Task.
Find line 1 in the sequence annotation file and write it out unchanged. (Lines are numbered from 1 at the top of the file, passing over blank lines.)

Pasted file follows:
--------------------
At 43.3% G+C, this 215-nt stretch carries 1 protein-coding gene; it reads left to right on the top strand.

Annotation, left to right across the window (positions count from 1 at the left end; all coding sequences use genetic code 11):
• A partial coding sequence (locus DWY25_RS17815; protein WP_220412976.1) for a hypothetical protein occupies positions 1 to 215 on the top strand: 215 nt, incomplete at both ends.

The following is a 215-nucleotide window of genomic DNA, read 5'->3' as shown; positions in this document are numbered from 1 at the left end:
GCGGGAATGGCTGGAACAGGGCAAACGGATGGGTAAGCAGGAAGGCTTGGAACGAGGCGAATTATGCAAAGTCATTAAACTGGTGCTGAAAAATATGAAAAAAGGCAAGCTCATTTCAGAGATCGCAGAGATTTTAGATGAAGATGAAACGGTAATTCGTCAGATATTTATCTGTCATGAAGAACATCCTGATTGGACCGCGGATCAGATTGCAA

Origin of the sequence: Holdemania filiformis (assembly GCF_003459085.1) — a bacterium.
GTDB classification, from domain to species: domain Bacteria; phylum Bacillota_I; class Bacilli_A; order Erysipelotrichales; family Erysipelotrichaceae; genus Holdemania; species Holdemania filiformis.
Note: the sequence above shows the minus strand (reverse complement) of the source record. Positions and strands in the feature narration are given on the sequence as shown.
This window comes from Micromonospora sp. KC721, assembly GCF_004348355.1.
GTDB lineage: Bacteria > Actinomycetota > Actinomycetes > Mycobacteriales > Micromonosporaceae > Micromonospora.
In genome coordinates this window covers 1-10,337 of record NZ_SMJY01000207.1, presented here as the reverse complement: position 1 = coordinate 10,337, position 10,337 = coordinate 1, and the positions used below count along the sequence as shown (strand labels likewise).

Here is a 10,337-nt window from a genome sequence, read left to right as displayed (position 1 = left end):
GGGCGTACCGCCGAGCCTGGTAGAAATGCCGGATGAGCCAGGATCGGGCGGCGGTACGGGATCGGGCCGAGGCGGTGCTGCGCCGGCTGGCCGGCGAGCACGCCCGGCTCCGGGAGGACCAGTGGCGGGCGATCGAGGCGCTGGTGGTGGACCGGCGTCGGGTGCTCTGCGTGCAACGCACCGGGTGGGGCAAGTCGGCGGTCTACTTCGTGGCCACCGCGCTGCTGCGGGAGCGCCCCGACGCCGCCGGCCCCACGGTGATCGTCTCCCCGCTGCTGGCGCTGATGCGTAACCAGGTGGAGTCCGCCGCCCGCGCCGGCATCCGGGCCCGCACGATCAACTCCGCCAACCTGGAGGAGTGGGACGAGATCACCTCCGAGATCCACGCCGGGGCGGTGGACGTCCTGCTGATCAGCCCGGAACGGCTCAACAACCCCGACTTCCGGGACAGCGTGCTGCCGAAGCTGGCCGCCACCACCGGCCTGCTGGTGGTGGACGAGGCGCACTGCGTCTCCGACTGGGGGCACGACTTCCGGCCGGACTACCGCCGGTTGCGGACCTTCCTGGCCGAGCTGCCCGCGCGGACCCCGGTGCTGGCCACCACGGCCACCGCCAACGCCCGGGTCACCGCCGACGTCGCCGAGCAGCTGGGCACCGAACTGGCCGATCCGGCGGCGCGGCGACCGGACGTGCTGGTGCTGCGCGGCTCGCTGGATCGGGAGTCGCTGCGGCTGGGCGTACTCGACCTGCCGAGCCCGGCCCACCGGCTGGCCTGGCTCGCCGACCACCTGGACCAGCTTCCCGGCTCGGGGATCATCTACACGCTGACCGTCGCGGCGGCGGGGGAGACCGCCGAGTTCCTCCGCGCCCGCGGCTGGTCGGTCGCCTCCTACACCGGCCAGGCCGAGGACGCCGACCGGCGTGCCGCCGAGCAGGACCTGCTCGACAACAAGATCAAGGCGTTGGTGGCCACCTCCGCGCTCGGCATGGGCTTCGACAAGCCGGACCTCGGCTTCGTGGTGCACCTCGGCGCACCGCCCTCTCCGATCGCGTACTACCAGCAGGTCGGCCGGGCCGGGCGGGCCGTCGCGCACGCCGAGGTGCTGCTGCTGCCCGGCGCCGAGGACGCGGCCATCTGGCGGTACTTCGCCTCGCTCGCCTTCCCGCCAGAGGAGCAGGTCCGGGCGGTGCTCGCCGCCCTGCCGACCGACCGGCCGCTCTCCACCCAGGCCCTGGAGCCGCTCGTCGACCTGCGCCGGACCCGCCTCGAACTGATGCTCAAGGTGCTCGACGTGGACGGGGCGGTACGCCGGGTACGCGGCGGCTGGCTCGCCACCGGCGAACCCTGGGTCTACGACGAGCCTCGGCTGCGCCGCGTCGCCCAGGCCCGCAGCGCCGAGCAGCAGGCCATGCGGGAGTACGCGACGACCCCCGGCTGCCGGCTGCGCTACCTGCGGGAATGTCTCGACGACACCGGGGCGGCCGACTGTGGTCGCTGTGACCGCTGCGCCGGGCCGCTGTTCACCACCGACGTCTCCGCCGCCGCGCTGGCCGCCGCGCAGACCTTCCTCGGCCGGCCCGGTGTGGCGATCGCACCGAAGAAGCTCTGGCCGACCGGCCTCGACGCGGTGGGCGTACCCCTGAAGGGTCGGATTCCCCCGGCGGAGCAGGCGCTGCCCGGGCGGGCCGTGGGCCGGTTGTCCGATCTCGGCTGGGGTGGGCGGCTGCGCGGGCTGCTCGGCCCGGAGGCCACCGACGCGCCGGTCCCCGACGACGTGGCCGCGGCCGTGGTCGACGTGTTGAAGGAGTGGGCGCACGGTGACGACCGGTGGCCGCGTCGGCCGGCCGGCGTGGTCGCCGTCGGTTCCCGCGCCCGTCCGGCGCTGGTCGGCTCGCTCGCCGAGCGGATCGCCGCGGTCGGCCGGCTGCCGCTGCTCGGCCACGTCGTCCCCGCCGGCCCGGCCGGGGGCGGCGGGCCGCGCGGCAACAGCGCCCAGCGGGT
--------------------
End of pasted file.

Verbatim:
At 43.3% G+C, this 215-nt stretch carries 1 protein-coding gene; it reads left to right on the top strand.